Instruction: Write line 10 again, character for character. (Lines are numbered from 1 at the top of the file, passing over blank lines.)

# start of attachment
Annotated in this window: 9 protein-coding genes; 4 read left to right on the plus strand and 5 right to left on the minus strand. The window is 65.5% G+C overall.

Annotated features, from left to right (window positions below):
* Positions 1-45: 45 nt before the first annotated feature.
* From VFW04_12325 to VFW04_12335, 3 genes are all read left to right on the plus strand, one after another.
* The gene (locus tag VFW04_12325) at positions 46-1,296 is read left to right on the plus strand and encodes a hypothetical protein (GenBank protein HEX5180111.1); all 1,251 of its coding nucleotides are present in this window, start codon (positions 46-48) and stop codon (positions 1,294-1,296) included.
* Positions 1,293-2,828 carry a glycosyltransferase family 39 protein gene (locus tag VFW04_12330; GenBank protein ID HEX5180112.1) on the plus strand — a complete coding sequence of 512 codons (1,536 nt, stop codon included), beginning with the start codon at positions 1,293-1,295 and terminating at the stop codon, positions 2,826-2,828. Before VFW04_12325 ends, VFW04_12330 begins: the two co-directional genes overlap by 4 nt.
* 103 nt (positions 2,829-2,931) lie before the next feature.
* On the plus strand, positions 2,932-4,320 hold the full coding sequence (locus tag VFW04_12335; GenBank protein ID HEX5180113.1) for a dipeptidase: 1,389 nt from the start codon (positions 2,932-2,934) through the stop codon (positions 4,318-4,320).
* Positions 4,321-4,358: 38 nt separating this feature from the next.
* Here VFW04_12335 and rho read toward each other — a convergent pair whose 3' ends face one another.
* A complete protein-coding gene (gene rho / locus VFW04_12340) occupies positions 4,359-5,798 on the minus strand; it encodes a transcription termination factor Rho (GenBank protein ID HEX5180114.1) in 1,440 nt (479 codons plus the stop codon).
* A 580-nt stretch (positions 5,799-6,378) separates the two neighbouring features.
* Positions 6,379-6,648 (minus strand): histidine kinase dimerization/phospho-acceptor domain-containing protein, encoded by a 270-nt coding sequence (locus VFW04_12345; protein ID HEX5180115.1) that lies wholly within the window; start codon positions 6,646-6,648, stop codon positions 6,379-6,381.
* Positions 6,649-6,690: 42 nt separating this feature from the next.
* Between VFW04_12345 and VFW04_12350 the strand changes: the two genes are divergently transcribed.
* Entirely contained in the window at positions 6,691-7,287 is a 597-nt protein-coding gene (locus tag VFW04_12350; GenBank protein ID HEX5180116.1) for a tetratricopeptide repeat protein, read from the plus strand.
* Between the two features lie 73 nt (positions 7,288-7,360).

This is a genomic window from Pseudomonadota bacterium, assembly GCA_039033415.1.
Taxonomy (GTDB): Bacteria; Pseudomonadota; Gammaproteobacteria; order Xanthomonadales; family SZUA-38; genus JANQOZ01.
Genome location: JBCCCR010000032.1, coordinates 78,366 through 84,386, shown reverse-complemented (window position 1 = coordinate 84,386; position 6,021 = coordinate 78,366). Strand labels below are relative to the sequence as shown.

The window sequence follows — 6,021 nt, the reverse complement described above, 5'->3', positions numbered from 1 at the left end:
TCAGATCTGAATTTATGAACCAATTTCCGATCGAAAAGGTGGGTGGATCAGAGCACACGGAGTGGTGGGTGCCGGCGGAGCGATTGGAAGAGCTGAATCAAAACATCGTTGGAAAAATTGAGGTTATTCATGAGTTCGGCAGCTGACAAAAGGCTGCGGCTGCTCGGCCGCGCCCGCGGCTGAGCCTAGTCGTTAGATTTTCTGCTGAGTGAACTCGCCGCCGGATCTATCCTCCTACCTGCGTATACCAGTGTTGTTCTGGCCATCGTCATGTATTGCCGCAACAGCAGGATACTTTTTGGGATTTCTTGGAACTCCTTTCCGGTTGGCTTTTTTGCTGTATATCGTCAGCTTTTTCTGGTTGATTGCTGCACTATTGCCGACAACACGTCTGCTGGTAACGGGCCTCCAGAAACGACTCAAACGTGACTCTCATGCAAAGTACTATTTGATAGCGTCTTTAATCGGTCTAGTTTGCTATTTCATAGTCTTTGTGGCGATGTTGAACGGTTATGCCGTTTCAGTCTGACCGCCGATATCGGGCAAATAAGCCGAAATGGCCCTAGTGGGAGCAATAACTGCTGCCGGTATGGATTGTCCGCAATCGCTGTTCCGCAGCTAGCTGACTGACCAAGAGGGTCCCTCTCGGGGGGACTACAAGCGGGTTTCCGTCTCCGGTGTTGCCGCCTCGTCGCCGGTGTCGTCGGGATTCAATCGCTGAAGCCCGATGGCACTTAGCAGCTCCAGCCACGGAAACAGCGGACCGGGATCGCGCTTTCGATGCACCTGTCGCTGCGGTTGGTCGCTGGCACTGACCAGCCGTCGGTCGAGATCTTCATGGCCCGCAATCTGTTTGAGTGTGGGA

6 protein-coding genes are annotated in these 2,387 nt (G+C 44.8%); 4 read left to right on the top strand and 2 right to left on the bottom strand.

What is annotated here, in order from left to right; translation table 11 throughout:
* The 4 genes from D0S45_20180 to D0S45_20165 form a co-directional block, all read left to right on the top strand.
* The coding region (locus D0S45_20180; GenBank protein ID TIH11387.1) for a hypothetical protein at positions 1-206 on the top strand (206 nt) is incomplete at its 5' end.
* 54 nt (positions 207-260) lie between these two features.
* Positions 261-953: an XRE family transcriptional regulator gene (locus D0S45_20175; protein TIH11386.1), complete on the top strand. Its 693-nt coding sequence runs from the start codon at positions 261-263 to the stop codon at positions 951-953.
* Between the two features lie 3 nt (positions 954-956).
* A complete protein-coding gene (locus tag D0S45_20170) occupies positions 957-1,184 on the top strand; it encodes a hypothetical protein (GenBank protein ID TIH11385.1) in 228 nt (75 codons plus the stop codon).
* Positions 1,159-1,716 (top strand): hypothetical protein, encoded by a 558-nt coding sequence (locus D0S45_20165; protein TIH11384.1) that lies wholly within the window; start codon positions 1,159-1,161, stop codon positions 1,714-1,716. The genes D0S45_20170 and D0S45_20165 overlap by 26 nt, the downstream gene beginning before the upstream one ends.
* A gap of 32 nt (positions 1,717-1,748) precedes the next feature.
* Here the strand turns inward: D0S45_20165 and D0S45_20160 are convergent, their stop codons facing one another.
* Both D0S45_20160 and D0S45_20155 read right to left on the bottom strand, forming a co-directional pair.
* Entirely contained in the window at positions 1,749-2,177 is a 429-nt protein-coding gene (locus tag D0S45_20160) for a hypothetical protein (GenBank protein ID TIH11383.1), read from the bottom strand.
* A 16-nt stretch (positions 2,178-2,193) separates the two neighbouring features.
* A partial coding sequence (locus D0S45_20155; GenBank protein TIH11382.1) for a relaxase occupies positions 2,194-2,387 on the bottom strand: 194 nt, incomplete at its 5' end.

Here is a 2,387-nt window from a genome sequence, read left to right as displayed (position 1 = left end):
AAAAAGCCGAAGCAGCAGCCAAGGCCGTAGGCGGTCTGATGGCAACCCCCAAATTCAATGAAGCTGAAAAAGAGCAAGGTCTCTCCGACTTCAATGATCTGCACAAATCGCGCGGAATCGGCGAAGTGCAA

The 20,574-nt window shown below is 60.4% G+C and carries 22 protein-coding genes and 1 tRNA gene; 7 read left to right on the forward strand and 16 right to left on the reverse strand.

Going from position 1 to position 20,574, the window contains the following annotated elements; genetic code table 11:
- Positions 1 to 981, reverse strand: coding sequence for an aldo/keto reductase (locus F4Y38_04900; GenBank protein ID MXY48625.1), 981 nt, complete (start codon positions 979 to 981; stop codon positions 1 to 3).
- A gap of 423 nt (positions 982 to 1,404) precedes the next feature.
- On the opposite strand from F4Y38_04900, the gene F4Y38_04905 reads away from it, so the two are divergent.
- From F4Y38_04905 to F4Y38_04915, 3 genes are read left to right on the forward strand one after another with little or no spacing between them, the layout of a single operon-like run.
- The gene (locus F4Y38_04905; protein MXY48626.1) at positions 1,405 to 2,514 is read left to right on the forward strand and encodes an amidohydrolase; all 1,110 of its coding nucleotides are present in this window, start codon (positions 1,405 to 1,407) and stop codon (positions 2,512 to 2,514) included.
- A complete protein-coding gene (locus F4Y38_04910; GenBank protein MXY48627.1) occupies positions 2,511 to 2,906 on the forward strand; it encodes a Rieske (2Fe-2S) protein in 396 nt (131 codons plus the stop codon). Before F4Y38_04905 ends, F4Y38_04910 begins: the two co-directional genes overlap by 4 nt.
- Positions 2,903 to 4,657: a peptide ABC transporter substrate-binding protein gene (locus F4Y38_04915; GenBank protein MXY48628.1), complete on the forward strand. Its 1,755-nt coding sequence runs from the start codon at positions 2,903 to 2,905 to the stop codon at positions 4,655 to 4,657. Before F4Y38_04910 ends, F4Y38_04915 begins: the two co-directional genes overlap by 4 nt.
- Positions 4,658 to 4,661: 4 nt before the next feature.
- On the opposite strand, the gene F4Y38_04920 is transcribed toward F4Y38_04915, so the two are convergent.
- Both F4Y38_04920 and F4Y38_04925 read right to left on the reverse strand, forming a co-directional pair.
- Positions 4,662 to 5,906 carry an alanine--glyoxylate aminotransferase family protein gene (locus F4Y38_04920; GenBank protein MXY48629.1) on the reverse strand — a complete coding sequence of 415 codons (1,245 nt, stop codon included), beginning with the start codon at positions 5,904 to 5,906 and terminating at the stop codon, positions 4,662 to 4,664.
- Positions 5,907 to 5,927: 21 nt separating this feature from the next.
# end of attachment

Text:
* Here VFW04_12335 and rho read toward each other — a convergent pair whose 3' ends face one another.